Sussex is home to some beautiful gardens, from the majestic parklands of stately homes to enchanting intimate walled gardens overflowing with colour.
Here’s a round-up of some of our favourite Sussex gardens open to the public. Where is your favourite garden in Sussex and which are missing from this list?
Leonardslee Lakes & Gardens, West Sussex
The spectacular and ancient gardens at Leonardslee were nearly lost forever, but thanks to the largest garden restoration project in England (and possibly Europe) they opened once again to the public in 2019.
In spring, the gardens are particularly spectacular, when the sunny banks of daffodils are followed by swathes of bluebells and stunning displays of rhododendrons, azaleas and magnolias. Any time of year, this is a very special and tranquil garden.
The unique woodland gardens often host exhibitions, for example, the “Walk of Life”, a series of stunning sculptures by renowned South African Artist, Anton Smit.
Allow at least 3 hours for a visit, although we’d recommend longer, giving you time to wander around the lakes. Head up into the hillsides and around the vineyard and wallaby enclosure (look out for the white wallabies) before making your way to Dolls House Museum by the Clocktower Cafe.
Wine lovers will also want to prebook a wine tasting starting at £7 per person. To explore all the woodland paths, you’ll probably want to make a return visit.
For a special occasion, book afternoon tea at Leonardslee House or even stay overnight in one of the sumptuous historic bedrooms.
Visiting Leonardslee Gardens
Opening times: Open daily
Peak (27 March – 30 October): 9am – 5pm | Last entry 3:30pm | Last member entry 4:30pm
Off Peak (31 October – 26 March): 9am – 4pm | Last entry 2:30pm | Last member entry 3:30pm
Closed Christmas Day – 25th December
Tickets: Adult £14.50 (aged 17+), Child £6.50 (aged 5 – 16), Family £26 (Entry for one adult and up to 5 children aged 5 – 16) or £37.50 (Entry for two adults and up to 5 children aged 5 – 16)
Parking: Free parking for coaches and cars is available at the entrance. Disabled parking is located near the main entrance.
Facilities: Toilet facilities are available in the car park near the entrance to the gardens and by the main cafe once inside the gardens.
Accessibility: The Leonardslee Shuttle Service is free of charge and enables visitors with limited mobility access to the lower gardens and lakes. Manual and electric mobility wheelchairs are available for hire on a first-come, first-serve basis. Please visit the Leonardslee Lakes and Gardens website for further information.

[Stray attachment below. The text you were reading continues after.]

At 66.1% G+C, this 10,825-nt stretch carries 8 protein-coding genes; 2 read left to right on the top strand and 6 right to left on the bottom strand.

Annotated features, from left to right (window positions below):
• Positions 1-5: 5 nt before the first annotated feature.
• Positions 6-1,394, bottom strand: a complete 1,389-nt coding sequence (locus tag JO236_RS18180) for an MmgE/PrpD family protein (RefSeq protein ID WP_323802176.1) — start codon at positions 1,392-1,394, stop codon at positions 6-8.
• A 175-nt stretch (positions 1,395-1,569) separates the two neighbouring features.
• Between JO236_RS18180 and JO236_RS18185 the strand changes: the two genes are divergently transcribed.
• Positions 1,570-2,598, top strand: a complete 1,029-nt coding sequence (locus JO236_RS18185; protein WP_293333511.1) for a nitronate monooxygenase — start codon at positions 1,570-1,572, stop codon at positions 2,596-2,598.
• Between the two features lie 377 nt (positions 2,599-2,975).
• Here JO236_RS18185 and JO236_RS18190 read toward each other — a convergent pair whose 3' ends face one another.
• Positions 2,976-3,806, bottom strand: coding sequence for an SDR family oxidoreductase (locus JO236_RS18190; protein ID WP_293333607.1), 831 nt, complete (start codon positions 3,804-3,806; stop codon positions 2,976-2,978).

Getting to Leonardslee Gardens
Leonardslee Gardens, Brighton Road, Lower Beeding, Horsham, RH13 6PP
From the M23/A23: Head South on the M23/A23 and take the exit signposted Handcross, follow the B2110 through Lower Beeding, at the end of the road turn left. The entrance is immediately on your left.
From Horsham: Head South out of Horsham and follow the A281 for approximately 10 minutes, the entrance is on your left.
From Cowfold: Head North on the A281 through Crabtree, the entrance is on your right at the top of the hill.
The nearest train station is Horsham, with trains from London Victoria and Clapham Junction.
The number 17 bus runs between Brighton and Horsham stopping outside the gardens.
West Dean Gardens, near Chichester, West Sussex
West Dean Gardens (pictured above and below) reopened to the public at the end of June. The extensive gardens are stunning, with numerous secluded, tranquil spots as well as sweeping vistas. It’s easy to spend a whole morning or afternoon in this glorious garden in Sussex.
There’s a restaurant and a pretty Gardener’s Cottage near the car park before you enter the gardens. Sandwiches, pastries, and some delicious looking traybakes, as well as hot and cold drinks, are also available. There’s also a pop-up cafe inside the grounds just for takeaways.